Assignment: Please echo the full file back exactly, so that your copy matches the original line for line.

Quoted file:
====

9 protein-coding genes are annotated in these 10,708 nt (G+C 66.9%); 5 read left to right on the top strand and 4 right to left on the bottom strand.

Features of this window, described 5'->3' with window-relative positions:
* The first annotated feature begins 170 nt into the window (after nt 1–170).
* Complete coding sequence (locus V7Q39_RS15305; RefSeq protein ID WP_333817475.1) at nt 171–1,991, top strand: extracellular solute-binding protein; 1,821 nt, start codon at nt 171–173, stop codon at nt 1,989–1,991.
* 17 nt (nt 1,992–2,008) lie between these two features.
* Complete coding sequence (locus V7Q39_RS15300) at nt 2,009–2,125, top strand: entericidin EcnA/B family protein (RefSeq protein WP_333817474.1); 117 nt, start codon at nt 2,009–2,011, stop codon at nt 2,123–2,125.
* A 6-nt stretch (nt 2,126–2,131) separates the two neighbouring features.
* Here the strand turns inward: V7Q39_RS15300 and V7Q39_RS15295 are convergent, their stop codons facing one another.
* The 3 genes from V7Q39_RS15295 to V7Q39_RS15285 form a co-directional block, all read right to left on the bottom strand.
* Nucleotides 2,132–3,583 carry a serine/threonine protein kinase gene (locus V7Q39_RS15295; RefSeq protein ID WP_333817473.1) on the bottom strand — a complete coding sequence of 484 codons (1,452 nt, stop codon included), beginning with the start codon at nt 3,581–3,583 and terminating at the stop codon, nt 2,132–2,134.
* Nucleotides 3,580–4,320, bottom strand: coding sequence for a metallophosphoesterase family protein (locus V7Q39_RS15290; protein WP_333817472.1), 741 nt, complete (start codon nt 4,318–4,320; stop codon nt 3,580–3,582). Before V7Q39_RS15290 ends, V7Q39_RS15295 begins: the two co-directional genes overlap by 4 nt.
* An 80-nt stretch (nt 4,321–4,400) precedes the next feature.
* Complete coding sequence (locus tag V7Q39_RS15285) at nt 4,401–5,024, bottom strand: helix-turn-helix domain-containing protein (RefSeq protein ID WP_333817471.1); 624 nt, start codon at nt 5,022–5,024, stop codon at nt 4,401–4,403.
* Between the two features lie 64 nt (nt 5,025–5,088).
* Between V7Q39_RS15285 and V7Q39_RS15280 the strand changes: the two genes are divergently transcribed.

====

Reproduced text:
9 protein-coding genes are annotated in these 10,708 nt (G+C 66.9%); 5 read left to right on the top strand and 4 right to left on the bottom strand.

Features of this window, described 5'->3' with window-relative positions:
* The first annotated feature begins 170 nt into the window (after nt 1–170).
* Complete coding sequence (locus V7Q39_RS15305; RefSeq protein ID WP_333817475.1) at nt 171–1,991, top strand: extracellular solute-binding protein; 1,821 nt, start codon at nt 171–173, stop codon at nt 1,989–1,991.
* 17 nt (nt 1,992–2,008) lie between these two features.
* Complete coding sequence (locus V7Q39_RS15300) at nt 2,009–2,125, top strand: entericidin EcnA/B family protein (RefSeq protein WP_333817474.1); 117 nt, start codon at nt 2,009–2,011, stop codon at nt 2,123–2,125.
* A 6-nt stretch (nt 2,126–2,131) separates the two neighbouring features.
* Here the strand turns inward: V7Q39_RS15300 and V7Q39_RS15295 are convergent, their stop codons facing one another.
* The 3 genes from V7Q39_RS15295 to V7Q39_RS15285 form a co-directional block, all read right to left on the bottom strand.
* Nucleotides 2,132–3,583 carry a serine/threonine protein kinase gene (locus V7Q39_RS15295; RefSeq protein ID WP_333817473.1) on the bottom strand — a complete coding sequence of 484 codons (1,452 nt, stop codon included), beginning with the start codon at nt 3,581–3,583 and terminating at the stop codon, nt 2,132–2,134.
* Nucleotides 3,580–4,320, bottom strand: coding sequence for a metallophosphoesterase family protein (locus V7Q39_RS15290; protein WP_333817472.1), 741 nt, complete (start codon nt 4,318–4,320; stop codon nt 3,580–3,582). Before V7Q39_RS15290 ends, V7Q39_RS15295 begins: the two co-directional genes overlap by 4 nt.
* An 80-nt stretch (nt 4,321–4,400) precedes the next feature.
* Complete coding sequence (locus tag V7Q39_RS15285) at nt 4,401–5,024, bottom strand: helix-turn-helix domain-containing protein (RefSeq protein ID WP_333817471.1); 624 nt, start codon at nt 5,022–5,024, stop codon at nt 4,401–4,403.
* Between the two features lie 64 nt (nt 5,025–5,088).
* Between V7Q39_RS15285 and V7Q39_RS15280 the strand changes: the two genes are divergently transcribed.